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Teaching Students with LD and ADHD

tried and true...share your ideas...


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Joined: Nov 03, 2005
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Posted Aug 03, 2002 at 9:50:15 AM
Subject: tried and true...share your ideas...

What math programs or ideas have you used that have been effective? As school soon approaches for most of us, lets share those "tried but true" methods and program ideas. I am looking for ideas for students in grades 6-8 as I will be in charge of math for several of my students this coming year. I have extensive years in reading (25 years) but would like some new ideas in math as I have not served that many students with that need area.

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Anonymous
Joined Oct 20, 2020
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Posted:Aug 03, 2002 12:02:21 PM

Once I have found the place in the sequence of instruction where the student has "broken down," then I go back to re-introducing the concept with concretes like cuisineirre rods (sp?) or pattern blocks or counters or cut pieces of paper (if that is all I have) to demonstrate the concept. Allowing discovery with the manipulatives before using them for instruction is also helpful in knowing how he/she "sees" them used. After needed time using just concrete, I use symbols (numbers and process signs) *with* the manipulatives simultaneously. Then, I work toward removing the manipulatives when the student is firmly grounded in the concept. That varies by student. I try not to rush it. "As fast as I can, but as slow as I must."

I do not allow independent practice of a concept until they can do at least 50% of guided practice correctly on several trials. IMHO, many math problems are caused by doing homework before one is ready for independent work.

I'm not especially trained at task analysis, but I try to be very careful about this so that I'm not "mixing" problems that require more tasks.

That's not everything, but all I'm thinking about just this minute. I'm sure others have more...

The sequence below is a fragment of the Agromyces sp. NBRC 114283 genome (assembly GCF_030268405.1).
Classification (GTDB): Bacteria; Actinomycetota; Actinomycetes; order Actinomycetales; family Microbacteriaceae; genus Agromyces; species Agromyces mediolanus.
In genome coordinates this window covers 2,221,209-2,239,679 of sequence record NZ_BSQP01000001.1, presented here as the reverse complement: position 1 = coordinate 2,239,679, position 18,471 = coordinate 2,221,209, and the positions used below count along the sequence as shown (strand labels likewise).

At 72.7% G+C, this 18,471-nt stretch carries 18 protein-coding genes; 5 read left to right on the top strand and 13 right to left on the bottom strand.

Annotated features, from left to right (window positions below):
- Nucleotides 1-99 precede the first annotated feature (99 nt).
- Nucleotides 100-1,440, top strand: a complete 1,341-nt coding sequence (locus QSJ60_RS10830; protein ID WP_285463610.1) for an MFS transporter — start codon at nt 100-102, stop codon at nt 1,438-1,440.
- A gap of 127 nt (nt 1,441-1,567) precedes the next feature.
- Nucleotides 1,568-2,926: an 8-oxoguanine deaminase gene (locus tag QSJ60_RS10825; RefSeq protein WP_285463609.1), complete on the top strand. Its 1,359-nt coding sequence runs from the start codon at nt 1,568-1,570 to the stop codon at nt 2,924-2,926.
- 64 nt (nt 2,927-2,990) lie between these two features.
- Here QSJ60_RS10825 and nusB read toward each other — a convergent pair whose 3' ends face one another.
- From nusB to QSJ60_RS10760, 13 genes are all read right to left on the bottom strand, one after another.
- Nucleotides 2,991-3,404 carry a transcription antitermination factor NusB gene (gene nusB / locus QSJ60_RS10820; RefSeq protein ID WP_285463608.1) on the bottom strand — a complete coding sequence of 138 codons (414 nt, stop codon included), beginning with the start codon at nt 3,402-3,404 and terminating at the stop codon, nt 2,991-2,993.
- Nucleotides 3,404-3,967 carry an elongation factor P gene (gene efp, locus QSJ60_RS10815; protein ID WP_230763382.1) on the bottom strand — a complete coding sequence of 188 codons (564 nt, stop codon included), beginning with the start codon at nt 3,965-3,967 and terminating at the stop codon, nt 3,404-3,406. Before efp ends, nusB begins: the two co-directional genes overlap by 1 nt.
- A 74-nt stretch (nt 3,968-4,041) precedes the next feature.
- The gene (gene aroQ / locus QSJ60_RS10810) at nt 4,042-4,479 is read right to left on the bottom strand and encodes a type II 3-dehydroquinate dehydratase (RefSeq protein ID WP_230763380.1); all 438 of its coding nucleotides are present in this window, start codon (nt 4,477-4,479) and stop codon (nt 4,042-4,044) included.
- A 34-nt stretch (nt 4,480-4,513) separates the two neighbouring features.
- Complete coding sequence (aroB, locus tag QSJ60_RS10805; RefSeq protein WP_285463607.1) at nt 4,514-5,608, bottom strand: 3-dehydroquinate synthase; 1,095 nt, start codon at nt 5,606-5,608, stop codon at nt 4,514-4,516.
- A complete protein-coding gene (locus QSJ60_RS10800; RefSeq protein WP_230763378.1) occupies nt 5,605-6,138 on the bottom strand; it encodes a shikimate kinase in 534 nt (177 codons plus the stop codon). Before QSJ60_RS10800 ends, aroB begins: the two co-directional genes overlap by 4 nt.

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Anonymous
Joined Oct 20, 2020
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Posted:Aug 03, 2002 6:58:11 PM

http://www.resourceroom.net - click on "math"

I work with college students now and it just reinforces what I suspected & read in research -- so many kids do *not* connect the recipe for the symbols with anything real. No, the answer isn't to abandon calculation for "problem solving" -- but to really work with making that connection between the symbols and what they mean. A visual learner who doesnt' understand subtraction needs to do more than look at 30 and 36 and "see" what is different about the numbers to help figure out that you add six to get from one to the other. POpsicle sticks are not out of the question for understanding numbers and place value, even in middle school -- you just have to keep them from being cute :)

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Anonymous
Joined Oct 20, 2020
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Posted:Aug 03, 2002 6:59:52 PM

Thanks -- excellent ideas.

You'll find you have a lot of UNteaching to do before you can apply those ideas -- kids who have been told it's wrong to use concrete materials, kids who have been told to throw out every scrap of work and present only answers (thus rewarding cheaters and punishing thinkers), kids who have been rewarded for neatness above mathematics, kids who have been told not to think and ask questions but just shove symbols around because that is the "right" way, kids who focus only on the marks and will not look at the math work to get those marks, and so on. Just getting the students to realize that the drawing of the rectangle is the real math lesson is hard -- I have had one boy tell me "well, you're not teaching anyway" because I was drawing and writing on the board, not readingout of a teacher's manual, so he figured it was OK to be disruptive because it wasn't a real lesson (and no, he wasn't even officially special ed, a regular Grade 7 class).

Be patient and work for the long haul and try to avoid letting everyone (students, teachers, parents, principal) push you into a ritual of handing out worksheets and collecting and marking them just to keep everything quiet.

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